A personality disorder is a mental health condition that affects the way people think, feel, and behave. This can make it hard to handle emotions and interact with others.

This type of disorder also involves long-term patterns of behavior that don’t change much over time. For many with this disorder, these patterns can lead to emotional distress and get in the way of work, school, or home life.

There are 10 types of personality disorders. They’re broken down into three main categories:

Read on to learn more about cluster A personality disorders, including how they’re diagnosed and treated.

Cluster A personality disorders include:

  • paranoid personality disorder
  • schizoid personality disorder
  • schizotypal personality disorder

While they’re separate conditions, they all tend to involve thinking and behavior that appears unusual or eccentric to others. This often leads to social problems.

Paranoid personality disorder

Paranoid personality disorder causes patterns of distrustful behavior. People with this personality disorder often feel suspicious about the motives of others or fear that others intend to harm them.

Other traits of paranoid personality disorder include:

  • difficulty trusting others
  • unjustified suspicion that others are being disloyal without reason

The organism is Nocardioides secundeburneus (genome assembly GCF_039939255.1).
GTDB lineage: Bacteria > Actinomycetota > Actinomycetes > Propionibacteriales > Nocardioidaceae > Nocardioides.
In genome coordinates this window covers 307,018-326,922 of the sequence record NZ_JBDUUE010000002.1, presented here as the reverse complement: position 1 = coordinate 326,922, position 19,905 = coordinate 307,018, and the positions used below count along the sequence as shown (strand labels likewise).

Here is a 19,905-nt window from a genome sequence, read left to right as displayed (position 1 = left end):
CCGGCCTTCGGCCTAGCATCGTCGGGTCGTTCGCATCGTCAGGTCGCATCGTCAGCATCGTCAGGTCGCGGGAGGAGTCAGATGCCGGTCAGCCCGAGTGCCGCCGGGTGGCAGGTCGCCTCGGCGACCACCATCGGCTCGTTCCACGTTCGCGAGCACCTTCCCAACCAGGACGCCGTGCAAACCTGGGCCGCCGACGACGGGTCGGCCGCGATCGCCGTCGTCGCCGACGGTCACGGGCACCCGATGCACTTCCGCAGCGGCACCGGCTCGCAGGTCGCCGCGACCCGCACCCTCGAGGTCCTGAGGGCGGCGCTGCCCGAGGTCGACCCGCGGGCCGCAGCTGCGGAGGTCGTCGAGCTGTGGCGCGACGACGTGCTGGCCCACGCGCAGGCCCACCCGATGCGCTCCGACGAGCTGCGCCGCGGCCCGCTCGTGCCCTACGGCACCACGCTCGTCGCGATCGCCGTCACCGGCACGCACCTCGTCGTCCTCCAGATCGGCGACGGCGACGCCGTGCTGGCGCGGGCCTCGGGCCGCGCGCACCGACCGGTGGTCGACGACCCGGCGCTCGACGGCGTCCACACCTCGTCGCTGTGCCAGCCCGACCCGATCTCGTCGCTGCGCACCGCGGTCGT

• reluctance to confide in others out of fear they’ll use the information against you
  • perception of innocent remarks as threatening or insulting
  • anger at perceived attacks
  • tendency to hold a grudge
  • unjustified fear that a spouse or romantic partner is being unfaithful

Schizoid personality disorder

Schizoid personality disorder is an uncommon condition that causes people to avoid social activities and have trouble displaying emotion. To others, people with schizoid personality disorder may seem humorless or cold.

Other traits of schizoid personality disorder include:

  • preferring to be alone
  • not wanting or enjoying close friendships
  • feeling unable to experience pleasure from anything
  • having difficulty expressing emotions
  • having difficulty reacting appropriately to emotional situations
  • feeling little or no desire for sexual relationships

Schizotypal personality disorder

People with schizotypal personality disorder are often described as having unusual personalities. They tend to have few intimate relationships, distrust others, and experience a great deal of social anxiety.

Other traits of schizotypal personality disorder include:

  • using a peculiar style of speech or unusual speaking patterns